Changes to zoning eyed as key to addressing housing crisis

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The 9th East Lofts as seen from 900 East. Photo by Isaac Riddle.

Salt Lake City is growing at an unprecedented rate, but the residential construction boom didn’t really take off until after the demand for housing had surpassed the current supply.  For the past several years, the city’s housing stock has been essentially playing catch up to meet market demands.  The result is historically high rents and low vacancy rates.

On Tuesday, the Salt Lake City Council during a work session meeting explored various approaches to address the city’s current housing crisis.  Representatives from the Housing and Neighborhood Development (HAND) and the Planning Division updated the council on Mayor Biskupski’s Growing SLC draft plan, a proposed five-year housing plan created to address affordable housing.

“When we’ve looked at what Salt Lake City housing looks like now, I think we are in a similar situation to many cities throughout the country that is really due to things happening that we didn’t really know that were happening… like our rental rates growing so much faster and higher than incomes,” said Mike Akerlow, the deputy director of the Department of Community and Neighborhoods (CAN).

Akerlow described the city’s current housing situation as a crisis requiring immediate attention.  He cited current city zoning codes as one key contributor to the current crisis as it has deterred a greater mix of housing types and housing density in many areas in the city.

“We can’t allow this (housing crisis) to continue,” said Akerlow.  “What we are proposing now are changes that will really affect how this city looks in ten, fifteen, twenty years.  But it does mean some really tough conversations, it means talking about increase density, it talks about funding sources, it talks about changing zoning.”

According to Melissa Jensen, the director of HAND, the overlying goal of the Growing SLC plan is to increase the housing stock, the rental vacancy (which will help lower rents) and the rate of home ownership through changes to the city’s zoning that encourage more infill development and diverse housing types.  Jensen referenced form-based code and transit station area zoning as the type of zoning the plan will pursue to increase housing density.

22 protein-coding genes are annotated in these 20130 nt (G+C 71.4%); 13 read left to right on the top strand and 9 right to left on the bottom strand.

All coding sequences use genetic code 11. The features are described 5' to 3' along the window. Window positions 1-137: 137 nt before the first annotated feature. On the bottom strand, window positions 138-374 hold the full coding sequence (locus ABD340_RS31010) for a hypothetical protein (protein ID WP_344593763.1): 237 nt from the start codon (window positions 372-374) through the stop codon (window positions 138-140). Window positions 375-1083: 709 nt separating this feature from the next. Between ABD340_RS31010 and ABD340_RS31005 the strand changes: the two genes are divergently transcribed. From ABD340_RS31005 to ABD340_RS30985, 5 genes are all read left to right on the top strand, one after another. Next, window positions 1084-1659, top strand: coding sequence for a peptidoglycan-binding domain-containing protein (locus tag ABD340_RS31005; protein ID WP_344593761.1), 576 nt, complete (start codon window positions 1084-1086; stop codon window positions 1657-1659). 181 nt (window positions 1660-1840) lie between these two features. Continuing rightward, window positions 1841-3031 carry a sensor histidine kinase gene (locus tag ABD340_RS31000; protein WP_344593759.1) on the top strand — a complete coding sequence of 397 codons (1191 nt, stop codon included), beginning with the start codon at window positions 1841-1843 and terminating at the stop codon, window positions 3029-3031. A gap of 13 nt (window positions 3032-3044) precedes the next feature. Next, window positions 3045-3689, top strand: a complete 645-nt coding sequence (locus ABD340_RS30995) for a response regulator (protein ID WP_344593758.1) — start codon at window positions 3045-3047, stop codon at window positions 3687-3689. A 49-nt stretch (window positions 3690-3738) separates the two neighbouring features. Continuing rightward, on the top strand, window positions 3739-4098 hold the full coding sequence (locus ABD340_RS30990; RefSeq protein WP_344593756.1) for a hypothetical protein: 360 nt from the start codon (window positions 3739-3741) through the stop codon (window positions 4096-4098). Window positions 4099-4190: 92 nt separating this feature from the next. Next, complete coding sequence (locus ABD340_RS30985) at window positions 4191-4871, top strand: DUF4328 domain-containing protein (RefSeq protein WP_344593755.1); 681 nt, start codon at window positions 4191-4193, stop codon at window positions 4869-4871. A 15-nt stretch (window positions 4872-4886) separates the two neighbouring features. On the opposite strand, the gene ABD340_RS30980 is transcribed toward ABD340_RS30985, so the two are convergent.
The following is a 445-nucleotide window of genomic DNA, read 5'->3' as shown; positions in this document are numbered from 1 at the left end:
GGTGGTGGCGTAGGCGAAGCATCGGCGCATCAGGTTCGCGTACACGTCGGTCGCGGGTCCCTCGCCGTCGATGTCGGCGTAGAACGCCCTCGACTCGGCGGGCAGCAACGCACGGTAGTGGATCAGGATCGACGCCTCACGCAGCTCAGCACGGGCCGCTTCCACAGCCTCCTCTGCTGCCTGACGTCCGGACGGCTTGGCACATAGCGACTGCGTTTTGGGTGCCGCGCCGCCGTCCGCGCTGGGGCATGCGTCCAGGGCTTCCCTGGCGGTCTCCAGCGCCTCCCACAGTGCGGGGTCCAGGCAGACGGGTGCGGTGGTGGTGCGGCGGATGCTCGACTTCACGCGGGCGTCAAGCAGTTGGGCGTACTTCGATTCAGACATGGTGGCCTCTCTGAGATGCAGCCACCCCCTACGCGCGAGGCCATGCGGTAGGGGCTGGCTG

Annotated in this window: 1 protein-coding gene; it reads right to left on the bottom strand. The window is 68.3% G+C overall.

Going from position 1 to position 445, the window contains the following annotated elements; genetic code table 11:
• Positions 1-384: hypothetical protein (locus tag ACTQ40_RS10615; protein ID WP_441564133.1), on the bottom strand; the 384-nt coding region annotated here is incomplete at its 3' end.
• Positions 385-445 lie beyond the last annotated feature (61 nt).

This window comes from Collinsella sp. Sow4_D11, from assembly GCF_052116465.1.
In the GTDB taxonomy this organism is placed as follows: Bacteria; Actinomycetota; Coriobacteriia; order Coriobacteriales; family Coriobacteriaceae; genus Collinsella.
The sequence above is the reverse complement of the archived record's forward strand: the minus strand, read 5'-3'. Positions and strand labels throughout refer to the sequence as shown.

Jensen argued that the city is in the beginning stages of the crisis, a crisis that many other cities are experiencing nationally.

“We know how important affordable housing is,” said Kitchen.  “The reality is that it is a kind of a simple supply and demand issue we have far too high a demand and not enough product.”

Kitchen requested that HAND and the city planning staff look into short term rentals through businesses like Airbnb and explore the effectiveness of accessory dwelling units in easing housing shortages.

On Wednesday, April 26, the Salt Lake Cit Planning Commission voted to forward a favorable recommendation to city council on the Growing SLC housing plan.  The city council will hold a public hearing later this spring before holding a final vote on adopting the plan.

Key housing and demographic data for Salt Lake City residents. Image courtesy the Growing SLC draft plan.
Affordable rent ranges based on Area Median Income. Image courtesy the Growing SLC draft plan.
About Isaac Riddle 521 Articles
Isaac Riddle grew up just outside of Salt Lake City, Utah. He has a BA in English literature from the University of Utah and a Masters of Journalism from Temple University. Isaac has written for Next City, The Philadelphia Public School Notebook and Salt Lake City Weekly. Before embarking on a career in journalism, Isaac taught High School English in the Kensington neighborhood of Philadelphia. Isaac is the founder of Building Salt Lake and can be reached at isaac@buildingsaltlake.com.